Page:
They say that memory starts to fade with age, and at the ripe ol’ age of 25 I am starting to feel the effects.
Rewind to the summer of 2005, and there I am in the 100 Mile Wilderness of Maine successfully finishing up my first Appalachian Trail Thru-Hike. I remember the time fondly. I recall the AT friends that I finished the trail beside and the joy of having my family meet me at the end. I remember swimming in the expansive Maine lakes and being elated at my first moose sighting. Yes, it was all a very wonderful time.
Needless to say, with all these positive emotions it was with great anticipation that I began the Wilderness this week, by starting my hike with a climb up Katahdin the morning of June 20th. Katahdin was beautiful, my husband and I woke up at 4 AM to begin our climb. When we rose above the timberline we could see the sun rising in the distance and a sea of heavy clouds surrounding the valley below us. It was everything I could have hoped it would be. Upon arriving back at the base of the mountain the real hiking began.
The discrepancy that caught me off-guard the first day was the myriad of rocks and roots that littered the trail. Had these really been here all along or had someone added them over the past three years? My toes received as much of a workout as my legs did by hitting all those rocks. Then that evening when the rain set in the rocks and roots became like slick ice under my feet. I didn’t remember this section of trail being quite so treacherous.
My second day in the wilderness, I was shocked to discover just how high the mid-Maine mountains actually were. I climbed for half the afternoon to reach the top of White Cap Mountain. That being said, I would have shaved at least 5 minutes off my time if I hadn’t been held-up by a porcupine that blocked my path and refused to let me pass. After White Cap the mountains kept coming- as did the roots and rocks- and by the time darkness set in I was still over 3 miles away from my campsite. Thankfully, my husband had hiked in to meet me at twilight and escorted me out by headlamp to our tent.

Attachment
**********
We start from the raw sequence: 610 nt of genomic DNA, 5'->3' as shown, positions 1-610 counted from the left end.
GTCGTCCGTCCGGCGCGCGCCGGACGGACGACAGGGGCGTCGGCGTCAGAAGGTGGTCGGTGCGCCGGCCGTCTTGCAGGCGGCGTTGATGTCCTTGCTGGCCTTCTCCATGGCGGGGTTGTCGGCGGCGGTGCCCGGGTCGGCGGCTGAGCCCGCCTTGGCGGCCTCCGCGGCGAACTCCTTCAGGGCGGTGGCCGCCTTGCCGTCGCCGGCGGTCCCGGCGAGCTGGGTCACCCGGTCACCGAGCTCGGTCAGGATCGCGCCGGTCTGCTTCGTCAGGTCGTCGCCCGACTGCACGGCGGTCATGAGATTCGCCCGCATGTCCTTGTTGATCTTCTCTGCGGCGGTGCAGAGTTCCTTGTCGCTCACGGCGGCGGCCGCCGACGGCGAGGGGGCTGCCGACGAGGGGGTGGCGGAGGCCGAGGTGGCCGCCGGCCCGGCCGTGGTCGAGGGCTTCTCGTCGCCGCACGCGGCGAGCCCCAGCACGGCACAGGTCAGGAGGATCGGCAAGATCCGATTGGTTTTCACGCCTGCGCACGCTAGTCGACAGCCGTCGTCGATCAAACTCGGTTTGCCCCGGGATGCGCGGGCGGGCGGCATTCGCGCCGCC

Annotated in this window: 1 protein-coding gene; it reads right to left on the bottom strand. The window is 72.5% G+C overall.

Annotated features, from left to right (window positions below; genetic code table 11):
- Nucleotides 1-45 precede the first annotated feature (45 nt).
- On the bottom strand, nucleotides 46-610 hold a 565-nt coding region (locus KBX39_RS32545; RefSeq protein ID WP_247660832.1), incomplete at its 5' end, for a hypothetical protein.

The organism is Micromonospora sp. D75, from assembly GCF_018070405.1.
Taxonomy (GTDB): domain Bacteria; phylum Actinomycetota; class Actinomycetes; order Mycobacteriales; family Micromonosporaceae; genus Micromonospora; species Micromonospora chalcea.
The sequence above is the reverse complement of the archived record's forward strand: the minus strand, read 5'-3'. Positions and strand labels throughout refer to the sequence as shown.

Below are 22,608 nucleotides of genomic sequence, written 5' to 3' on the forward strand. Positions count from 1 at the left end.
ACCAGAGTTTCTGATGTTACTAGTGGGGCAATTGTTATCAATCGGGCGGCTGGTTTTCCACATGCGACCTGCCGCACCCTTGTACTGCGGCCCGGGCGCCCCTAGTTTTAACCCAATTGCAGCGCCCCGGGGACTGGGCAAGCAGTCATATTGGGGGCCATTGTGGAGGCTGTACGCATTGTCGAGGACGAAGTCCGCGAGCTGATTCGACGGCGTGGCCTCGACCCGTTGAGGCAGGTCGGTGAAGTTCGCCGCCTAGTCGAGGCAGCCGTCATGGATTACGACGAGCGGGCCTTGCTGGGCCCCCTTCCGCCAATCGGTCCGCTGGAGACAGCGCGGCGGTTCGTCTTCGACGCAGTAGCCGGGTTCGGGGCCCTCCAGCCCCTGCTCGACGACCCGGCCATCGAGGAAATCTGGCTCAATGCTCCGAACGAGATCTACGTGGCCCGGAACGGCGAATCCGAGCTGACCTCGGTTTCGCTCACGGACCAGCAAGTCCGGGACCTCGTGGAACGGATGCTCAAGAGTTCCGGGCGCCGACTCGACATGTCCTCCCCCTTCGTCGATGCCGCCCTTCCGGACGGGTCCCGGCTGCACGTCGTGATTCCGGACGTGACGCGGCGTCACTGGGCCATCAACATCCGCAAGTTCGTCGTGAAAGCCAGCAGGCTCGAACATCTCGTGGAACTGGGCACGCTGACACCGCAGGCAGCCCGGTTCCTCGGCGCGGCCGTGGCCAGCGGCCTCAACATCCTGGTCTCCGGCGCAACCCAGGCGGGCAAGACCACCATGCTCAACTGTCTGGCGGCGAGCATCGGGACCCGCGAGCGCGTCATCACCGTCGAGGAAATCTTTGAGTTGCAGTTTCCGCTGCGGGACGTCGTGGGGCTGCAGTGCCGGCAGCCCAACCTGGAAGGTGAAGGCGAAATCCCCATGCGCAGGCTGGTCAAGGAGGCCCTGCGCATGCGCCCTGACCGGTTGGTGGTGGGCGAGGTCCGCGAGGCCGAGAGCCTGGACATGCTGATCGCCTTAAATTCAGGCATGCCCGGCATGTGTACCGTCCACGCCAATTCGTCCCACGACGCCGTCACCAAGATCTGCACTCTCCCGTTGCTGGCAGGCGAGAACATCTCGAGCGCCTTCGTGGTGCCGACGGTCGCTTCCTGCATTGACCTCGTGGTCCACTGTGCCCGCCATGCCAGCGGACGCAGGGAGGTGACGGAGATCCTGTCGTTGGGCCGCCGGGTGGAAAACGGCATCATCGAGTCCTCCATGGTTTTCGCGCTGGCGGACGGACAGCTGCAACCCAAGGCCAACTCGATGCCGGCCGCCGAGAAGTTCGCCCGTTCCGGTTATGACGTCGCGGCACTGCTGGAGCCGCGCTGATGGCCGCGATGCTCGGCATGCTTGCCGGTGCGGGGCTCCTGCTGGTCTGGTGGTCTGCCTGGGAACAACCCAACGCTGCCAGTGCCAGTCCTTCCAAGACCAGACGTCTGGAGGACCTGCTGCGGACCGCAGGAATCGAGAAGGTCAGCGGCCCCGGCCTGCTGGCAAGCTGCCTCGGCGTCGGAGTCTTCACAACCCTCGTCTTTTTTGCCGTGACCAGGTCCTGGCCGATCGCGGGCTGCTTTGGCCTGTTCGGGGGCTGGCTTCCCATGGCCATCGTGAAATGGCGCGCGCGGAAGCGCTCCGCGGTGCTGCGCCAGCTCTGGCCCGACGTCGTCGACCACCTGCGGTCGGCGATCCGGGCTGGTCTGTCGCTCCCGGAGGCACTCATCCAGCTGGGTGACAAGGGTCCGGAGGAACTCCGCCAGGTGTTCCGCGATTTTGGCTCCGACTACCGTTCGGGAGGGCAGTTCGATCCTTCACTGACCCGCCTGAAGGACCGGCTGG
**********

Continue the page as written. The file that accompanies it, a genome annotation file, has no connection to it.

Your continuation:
The third and final day in the wilderness, I was abruptly made aware of plentiful and forceful river fords that make dry-feet a losing battle and also make me wonder what the Maine Appalachian Trail has against bridges. Finally on the way out, rain and wet shoes brought to my attention how dangerous large slabs of flat exposed rock can be.
But you know, it’s funny… just like my memory slipped over the past three years, even within the past three hours I have started to forget the hazards of the wilderness and only remember the lush green vegetation, the gorgeous undisturbed lakes, amazing wildlife and incredible views. Even despite my swollen ankle, strained butt cheeks and bruised elbow, all I now recall of the Maine Wilderness is the beauty and the personal challenge.
And with fond memories of trail thus far, I look forward to the surprises, pain, and happy thoughts ahead.